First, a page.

As the human city development encroaches on the raccoon dog population's forest and meadow habitat, the raccoon dogs find themselves faced with the very real possibility of extinction. In response, the raccoon dogs engage in a desperate struggle to stop the construction and preserve their home.Written by
Kenneth Chisholm <email@example.com>
Unlike Miyazaki, who can leave us guessing sometimes, Takahata (Grave of the Fireflies) has a knack of hitting us over the head with a sledgehammer message, leaving us only with the desire to be hit again and again. We are given a view from the Tanuki (a kind of badger) perspective of human encroachment on their environment. Takahata gives the Tanuki all the powers that Japanese folklore ascribe to them, including the power to change their appearance at a molecular level, a full awareness of Japanese political geography, the ability to speak and write Japanese, and apparently their own Emperor (as they refer to the years of Pompoko). He also gives them limitations, such as the inability to remain serious for any length of time and the general tendency toward sloth and partying. Many Japanese even today believe Tanuki can transform.
In this story, the ability to transform is not universal nor is it a task they can undertake without stress. These capabilities and limitations work for and against the Tanuki throughout the film in humorous, touching, and tragic ways.
The principle characters lived in the western outskirts of Tokyo in the late '60s, when a massive suburban bedtown, called "Tama New Town" was being built (This is a real place). They want to stop or reverse the progress of the construction, but are divided in how to accomplish this fact. One of the more extreme members favors killing the humans and driving them all out--until he is reminded that he won't be able to eat certain foods, such as hamburgers, potato chips, or Tempura. The story is focused on their efforts to stop the project and the events leading to the conclusion of the characters' situation.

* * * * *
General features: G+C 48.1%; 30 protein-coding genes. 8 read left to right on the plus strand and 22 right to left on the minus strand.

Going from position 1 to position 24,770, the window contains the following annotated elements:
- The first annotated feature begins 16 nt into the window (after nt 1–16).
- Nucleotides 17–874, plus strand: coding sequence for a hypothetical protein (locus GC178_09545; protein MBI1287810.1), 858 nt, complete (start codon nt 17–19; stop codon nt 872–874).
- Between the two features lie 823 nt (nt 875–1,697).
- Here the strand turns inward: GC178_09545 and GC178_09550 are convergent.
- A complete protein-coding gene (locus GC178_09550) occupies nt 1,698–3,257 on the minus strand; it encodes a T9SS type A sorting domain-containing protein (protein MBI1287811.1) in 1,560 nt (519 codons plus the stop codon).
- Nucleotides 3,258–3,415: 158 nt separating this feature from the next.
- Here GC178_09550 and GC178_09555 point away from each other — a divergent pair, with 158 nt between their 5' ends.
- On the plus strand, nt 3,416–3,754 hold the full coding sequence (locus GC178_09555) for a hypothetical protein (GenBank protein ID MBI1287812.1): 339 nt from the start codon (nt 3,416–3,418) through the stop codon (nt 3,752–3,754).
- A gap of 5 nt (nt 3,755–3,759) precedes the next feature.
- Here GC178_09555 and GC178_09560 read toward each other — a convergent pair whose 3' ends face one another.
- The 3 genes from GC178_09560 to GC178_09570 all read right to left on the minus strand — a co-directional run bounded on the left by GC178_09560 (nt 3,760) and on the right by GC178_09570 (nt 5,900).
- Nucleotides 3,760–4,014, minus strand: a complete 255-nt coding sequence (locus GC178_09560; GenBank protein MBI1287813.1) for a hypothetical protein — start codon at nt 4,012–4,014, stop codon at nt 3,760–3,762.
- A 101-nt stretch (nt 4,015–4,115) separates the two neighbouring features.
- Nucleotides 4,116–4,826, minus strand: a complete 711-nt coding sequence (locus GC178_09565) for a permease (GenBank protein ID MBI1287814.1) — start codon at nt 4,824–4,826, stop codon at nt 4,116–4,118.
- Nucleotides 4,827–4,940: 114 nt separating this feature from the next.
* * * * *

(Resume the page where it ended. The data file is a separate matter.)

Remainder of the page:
This film will have a bit of difficulty with US distribution for a number of reasons--the biggest being the fact that you can tell the genders of the Tanuki by looking at the males. The DVD of this film will be released shortly in Japan and will include English subtitles. Unfortunately, Japan uses Region 2 encoding and their DVDs won't play on American Region 1 sets. Unless you're willing to wait forever for Disney to figure out how to distribute this masterpiece, it's worth buying an all-region DVD player just to see it. I give this film a 10 out of 10 rating.
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